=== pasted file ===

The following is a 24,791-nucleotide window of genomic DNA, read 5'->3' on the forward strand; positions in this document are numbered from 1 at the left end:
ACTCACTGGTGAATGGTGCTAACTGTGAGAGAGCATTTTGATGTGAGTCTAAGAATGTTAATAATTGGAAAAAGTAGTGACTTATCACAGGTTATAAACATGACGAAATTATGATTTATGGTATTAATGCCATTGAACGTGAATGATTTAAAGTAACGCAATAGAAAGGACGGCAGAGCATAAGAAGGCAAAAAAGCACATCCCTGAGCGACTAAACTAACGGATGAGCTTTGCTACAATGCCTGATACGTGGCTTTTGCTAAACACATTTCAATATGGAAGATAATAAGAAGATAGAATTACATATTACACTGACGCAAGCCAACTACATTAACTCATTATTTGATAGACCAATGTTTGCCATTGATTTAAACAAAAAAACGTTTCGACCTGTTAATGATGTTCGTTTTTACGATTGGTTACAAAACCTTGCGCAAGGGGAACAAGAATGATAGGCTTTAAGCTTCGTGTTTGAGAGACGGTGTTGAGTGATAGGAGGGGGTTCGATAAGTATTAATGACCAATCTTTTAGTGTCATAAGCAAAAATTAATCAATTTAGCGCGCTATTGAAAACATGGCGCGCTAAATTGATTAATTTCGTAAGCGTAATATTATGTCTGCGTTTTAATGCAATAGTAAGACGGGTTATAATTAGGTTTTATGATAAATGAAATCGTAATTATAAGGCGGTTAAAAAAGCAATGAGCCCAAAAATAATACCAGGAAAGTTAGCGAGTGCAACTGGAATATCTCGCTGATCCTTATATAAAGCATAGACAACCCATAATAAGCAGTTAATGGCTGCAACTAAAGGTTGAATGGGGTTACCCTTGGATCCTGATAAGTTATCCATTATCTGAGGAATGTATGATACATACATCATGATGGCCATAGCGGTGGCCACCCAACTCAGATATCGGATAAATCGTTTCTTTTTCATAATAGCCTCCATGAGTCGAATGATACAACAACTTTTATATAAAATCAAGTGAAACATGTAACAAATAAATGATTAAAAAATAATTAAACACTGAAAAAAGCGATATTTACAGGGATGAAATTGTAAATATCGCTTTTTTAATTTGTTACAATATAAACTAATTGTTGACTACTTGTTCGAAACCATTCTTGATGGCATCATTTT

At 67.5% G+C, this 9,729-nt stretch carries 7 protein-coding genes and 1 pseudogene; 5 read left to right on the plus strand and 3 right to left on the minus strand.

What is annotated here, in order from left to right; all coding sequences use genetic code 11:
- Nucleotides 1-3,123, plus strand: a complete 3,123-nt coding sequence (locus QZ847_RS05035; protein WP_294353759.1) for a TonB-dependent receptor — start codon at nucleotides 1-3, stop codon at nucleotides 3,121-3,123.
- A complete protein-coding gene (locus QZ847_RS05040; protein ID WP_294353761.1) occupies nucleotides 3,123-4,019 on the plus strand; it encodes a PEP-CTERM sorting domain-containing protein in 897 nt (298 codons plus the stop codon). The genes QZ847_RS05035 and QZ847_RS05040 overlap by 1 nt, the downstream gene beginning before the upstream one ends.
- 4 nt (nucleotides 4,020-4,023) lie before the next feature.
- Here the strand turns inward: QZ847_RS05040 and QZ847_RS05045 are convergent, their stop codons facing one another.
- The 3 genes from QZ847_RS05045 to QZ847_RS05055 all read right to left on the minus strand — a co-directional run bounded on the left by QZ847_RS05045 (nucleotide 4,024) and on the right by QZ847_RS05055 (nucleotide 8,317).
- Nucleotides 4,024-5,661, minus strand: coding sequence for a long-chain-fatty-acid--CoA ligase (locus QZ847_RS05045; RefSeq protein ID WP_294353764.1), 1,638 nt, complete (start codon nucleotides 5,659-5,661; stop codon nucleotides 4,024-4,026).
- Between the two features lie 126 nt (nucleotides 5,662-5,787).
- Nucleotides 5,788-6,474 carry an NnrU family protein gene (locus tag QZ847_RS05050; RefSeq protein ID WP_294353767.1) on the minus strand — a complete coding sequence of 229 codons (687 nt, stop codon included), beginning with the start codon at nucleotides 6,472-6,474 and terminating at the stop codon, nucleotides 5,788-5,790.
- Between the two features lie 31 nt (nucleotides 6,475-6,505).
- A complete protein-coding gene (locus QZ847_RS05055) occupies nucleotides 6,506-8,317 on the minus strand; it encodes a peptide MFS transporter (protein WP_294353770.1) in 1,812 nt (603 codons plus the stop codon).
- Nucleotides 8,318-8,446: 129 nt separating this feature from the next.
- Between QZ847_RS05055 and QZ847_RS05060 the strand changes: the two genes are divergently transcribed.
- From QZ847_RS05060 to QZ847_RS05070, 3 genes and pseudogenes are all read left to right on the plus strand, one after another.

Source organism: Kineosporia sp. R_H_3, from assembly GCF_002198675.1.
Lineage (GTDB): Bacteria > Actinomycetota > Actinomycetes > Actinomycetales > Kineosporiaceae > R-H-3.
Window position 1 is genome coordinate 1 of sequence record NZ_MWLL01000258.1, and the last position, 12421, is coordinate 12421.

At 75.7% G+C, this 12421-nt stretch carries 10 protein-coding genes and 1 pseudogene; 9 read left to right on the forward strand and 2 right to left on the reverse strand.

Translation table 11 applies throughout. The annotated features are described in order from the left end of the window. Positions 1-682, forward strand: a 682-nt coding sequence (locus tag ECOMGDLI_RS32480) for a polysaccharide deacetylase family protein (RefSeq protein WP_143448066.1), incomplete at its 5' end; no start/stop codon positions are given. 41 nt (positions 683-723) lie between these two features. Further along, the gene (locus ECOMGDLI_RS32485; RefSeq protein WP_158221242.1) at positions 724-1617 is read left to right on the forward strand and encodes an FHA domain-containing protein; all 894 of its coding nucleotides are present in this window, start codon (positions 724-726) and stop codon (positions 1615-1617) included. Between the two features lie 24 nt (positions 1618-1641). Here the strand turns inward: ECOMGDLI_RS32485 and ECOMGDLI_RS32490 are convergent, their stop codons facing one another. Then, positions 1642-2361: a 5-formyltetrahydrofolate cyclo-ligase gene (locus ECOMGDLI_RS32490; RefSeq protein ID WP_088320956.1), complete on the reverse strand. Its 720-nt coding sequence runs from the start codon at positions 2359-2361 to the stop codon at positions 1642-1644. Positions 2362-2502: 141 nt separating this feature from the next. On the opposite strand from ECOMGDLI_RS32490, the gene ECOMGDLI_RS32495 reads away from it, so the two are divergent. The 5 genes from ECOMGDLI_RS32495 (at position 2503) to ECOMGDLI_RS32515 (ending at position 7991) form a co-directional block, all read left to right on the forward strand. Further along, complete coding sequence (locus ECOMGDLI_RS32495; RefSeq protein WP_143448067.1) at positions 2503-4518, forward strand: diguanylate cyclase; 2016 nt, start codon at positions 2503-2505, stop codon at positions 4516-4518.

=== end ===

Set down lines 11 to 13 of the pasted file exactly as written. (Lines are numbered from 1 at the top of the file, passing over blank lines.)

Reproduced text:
- Between the two features lie 126 nt (nucleotides 5,662-5,787).
- Nucleotides 5,788-6,474 carry an NnrU family protein gene (locus tag QZ847_RS05050; RefSeq protein ID WP_294353767.1) on the minus strand — a complete coding sequence of 229 codons (687 nt, stop codon included), beginning with the start codon at nucleotides 6,472-6,474 and terminating at the stop codon, nucleotides 5,788-5,790.
- Between the two features lie 31 nt (nucleotides 6,475-6,505).